As I’ve said before, higher education reform increasingly feels like a rerun of the past two decades of K-12 reform—only on a 15 year time delay. In the past few years, President Obama and now Hillary Clinton have issued proposals that would give Washington unprecedented sway over higher ed, and these are gaining traction. It looks increasingly like we’re on the cusp of higher ed’s NCLB moment.
It’s all brought to the forefront what can happen when impassioned advocates, self-confident federal appointees, and well-meaning legislators try to fix education from Washington. I fear that a Clinton administration will wind up replaying the NCLB soap opera in higher ed, only this time as farce. The prospect prompted me and my former colleague Andrew Kelly (who’s gone off to be a higher ed leader in North Carolina) to pen a lengthy essay on “No College Left Behind?” for the newest issue of National Affairs in which we look at where NCLB went off the rails and what lessons that experience holds for today’s higher ed reformers.
As we note in the introduction to the piece:
In January 2015, [President Obama] announced a plan to provide two years of community-college tuition for free but at a cost to taxpayers of $60 billion over 10 years. It would have been one thing if he had merely proposed spending that money on Pell Grants. But he had something much bigger in mind. Obama proposed that new funds go directly to schools rather than to eligible students as a voucher. Such a change would mark a tectonic shift in higher education. For a half-century, Uncle Sam has empowered low-income college students to choose from a range of offerings—public or private, religious or secular, for-profit or nonprofit. The new plan would funnel federal money directly to one type of public college, taking a first step away from the existing voucher model and toward one that looks more like America’s K-12 system.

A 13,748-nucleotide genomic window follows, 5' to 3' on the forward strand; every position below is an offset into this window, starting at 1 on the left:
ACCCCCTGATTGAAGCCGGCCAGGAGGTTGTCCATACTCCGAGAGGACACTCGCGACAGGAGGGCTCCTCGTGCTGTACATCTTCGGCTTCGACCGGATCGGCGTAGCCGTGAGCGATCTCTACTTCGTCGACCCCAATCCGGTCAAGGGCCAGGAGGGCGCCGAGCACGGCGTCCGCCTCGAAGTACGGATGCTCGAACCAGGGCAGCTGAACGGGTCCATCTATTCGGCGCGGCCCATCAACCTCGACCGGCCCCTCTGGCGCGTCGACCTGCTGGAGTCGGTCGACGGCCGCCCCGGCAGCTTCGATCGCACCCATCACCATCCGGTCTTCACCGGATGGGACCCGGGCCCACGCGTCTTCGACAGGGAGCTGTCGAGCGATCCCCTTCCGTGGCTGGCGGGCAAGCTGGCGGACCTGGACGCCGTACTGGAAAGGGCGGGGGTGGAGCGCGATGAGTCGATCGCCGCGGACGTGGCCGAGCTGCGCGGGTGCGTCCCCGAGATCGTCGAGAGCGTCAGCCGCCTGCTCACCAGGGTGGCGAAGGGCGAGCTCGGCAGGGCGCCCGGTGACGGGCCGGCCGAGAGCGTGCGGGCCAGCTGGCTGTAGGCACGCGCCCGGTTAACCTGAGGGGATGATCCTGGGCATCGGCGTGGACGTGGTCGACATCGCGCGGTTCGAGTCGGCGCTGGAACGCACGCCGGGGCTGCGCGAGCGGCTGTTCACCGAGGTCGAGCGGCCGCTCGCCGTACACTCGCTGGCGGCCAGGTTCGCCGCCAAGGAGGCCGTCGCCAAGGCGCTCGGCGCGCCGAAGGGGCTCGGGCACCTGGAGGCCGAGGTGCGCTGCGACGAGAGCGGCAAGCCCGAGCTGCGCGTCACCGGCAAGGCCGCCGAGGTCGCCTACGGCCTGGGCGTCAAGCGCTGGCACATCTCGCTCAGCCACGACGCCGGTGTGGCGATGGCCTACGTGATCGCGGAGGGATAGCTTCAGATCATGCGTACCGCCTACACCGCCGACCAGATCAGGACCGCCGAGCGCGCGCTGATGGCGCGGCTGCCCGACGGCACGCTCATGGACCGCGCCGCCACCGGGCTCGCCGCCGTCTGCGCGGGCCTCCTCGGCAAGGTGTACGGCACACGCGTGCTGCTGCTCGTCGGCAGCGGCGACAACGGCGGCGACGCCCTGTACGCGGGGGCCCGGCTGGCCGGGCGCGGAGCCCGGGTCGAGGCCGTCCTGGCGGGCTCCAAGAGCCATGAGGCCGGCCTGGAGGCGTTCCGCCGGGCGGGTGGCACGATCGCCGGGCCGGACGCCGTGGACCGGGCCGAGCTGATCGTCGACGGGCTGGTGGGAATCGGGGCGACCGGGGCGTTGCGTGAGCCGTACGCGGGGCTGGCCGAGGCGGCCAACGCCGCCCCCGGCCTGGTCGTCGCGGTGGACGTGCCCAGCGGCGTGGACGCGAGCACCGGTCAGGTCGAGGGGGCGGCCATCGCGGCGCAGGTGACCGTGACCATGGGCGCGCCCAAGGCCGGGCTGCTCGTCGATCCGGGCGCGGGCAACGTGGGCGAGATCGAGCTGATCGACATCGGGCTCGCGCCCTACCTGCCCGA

Direct funding would also enable a second change: greater federal control over community colleges and states. Indeed, the fact sheet that accompanied the president’s announcement read like a federal reform agenda for community colleges. Participating institutions would be required to “adopt promising and evidence-based institutional reforms to improve student outcomes” (though the administration was vague about just what Washington might require). Participating states would have to “coordinate high schools, community colleges, and four-year institutions to reduce the need for remediation and repeated courses; and allocate a significant portion of funding based on performance.”
Having identified a pressing middle-class concern, Democrats have decided that the best way to fix it is to move America’s mixed-market system of higher education toward a publicly controlled system effectively governed from Washington.
In the piece, we recommend that reformers keep in mind that measuring educational quality is much more difficult than it may first appear, and that tying imperfect measures to punitive consequences can create unfortunate distortions. They should also be nervous about the effects of conscripted federalism, beware the often illusory promise of public accountability, understand that Washington is hard-pressed to “fix” schools or colleges, and remember that “modest” expansions of the federal role rarely stay that way.
As we observe in our conclusion:
Higher education has taken K-12’s place in the hierarchy of federal policy issues—due both to weariness with what well-intended federal efforts have wrought in K-12 and to public concerns about tuition prices and student debt. In other words, 2017 may be to higher education what 2001 was to K-12 policy: a wide open policy window for those pursuing federal reform. . . . NCLB’s unfortunate legacy included moving the center of the nation’s K-12 conversation to Washington—inevitably shifting authority to distant regulators, ideologues, and lawyers. In the age of NCLB, appointment to even a junior post at the Department of Education became a grand prize, a ticket to influence and respect, and a chance for young bureaucrats to give marching orders to state leaders and superintendents. If one deems this the recipe for improving America’s colleges and universities, all well and good. But for those who believe that higher-education improvement is more likely to result from the efforts of educators, communities, and entrepreneurs than from the dictates of officials in Washington, NCLB’s legacy should serve as a cautionary tale.
Anyway, if you’re interested, you can read the whole thing here.
Frederick Hess is director of education policy studies at AEI and an executive editor at Education Next.
This post originally appeared on Rick Hess Straight Up.